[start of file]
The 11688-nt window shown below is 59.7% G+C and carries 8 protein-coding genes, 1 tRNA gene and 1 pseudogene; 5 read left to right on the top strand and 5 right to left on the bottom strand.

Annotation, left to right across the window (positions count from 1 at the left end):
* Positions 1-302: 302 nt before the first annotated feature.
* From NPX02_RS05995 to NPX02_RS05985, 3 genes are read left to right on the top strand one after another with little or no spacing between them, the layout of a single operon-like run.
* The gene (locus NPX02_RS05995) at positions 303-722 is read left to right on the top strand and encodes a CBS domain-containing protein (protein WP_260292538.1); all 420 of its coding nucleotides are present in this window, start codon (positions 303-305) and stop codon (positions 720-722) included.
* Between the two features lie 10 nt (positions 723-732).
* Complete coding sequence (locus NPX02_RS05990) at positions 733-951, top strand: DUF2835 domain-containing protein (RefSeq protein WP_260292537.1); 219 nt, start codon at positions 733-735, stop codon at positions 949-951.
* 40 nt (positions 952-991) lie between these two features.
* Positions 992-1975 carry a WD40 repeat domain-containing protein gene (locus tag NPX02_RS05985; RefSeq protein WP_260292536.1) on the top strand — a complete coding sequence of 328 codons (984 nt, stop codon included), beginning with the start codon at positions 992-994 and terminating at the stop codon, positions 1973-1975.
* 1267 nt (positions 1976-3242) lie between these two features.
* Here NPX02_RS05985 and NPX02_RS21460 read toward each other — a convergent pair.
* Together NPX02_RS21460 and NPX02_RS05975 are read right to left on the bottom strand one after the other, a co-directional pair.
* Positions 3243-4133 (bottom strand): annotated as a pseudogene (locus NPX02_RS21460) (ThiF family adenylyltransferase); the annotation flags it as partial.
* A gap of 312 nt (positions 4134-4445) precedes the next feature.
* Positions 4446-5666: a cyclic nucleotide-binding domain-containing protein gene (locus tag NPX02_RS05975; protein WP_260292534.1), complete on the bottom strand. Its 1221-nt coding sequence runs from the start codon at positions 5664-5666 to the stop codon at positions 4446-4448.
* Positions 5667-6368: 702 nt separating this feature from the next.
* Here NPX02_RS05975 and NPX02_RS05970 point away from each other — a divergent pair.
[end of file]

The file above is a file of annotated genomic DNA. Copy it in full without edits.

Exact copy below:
The 11688-nt window shown below is 59.7% G+C and carries 8 protein-coding genes, 1 tRNA gene and 1 pseudogene; 5 read left to right on the top strand and 5 right to left on the bottom strand.

Annotation, left to right across the window (positions count from 1 at the left end):
* Positions 1-302: 302 nt before the first annotated feature.
* From NPX02_RS05995 to NPX02_RS05985, 3 genes are read left to right on the top strand one after another with little or no spacing between them, the layout of a single operon-like run.
* The gene (locus NPX02_RS05995) at positions 303-722 is read left to right on the top strand and encodes a CBS domain-containing protein (protein WP_260292538.1); all 420 of its coding nucleotides are present in this window, start codon (positions 303-305) and stop codon (positions 720-722) included.
* Between the two features lie 10 nt (positions 723-732).
* Complete coding sequence (locus NPX02_RS05990) at positions 733-951, top strand: DUF2835 domain-containing protein (RefSeq protein WP_260292537.1); 219 nt, start codon at positions 733-735, stop codon at positions 949-951.
* 40 nt (positions 952-991) lie between these two features.
* Positions 992-1975 carry a WD40 repeat domain-containing protein gene (locus tag NPX02_RS05985; RefSeq protein WP_260292536.1) on the top strand — a complete coding sequence of 328 codons (984 nt, stop codon included), beginning with the start codon at positions 992-994 and terminating at the stop codon, positions 1973-1975.
* 1267 nt (positions 1976-3242) lie between these two features.
* Here NPX02_RS05985 and NPX02_RS21460 read toward each other — a convergent pair.
* Together NPX02_RS21460 and NPX02_RS05975 are read right to left on the bottom strand one after the other, a co-directional pair.
* Positions 3243-4133 (bottom strand): annotated as a pseudogene (locus NPX02_RS21460) (ThiF family adenylyltransferase); the annotation flags it as partial.
* A gap of 312 nt (positions 4134-4445) precedes the next feature.
* Positions 4446-5666: a cyclic nucleotide-binding domain-containing protein gene (locus tag NPX02_RS05975; protein WP_260292534.1), complete on the bottom strand. Its 1221-nt coding sequence runs from the start codon at positions 5664-5666 to the stop codon at positions 4446-4448.
* Positions 5667-6368: 702 nt separating this feature from the next.
* Here NPX02_RS05975 and NPX02_RS05970 point away from each other — a divergent pair.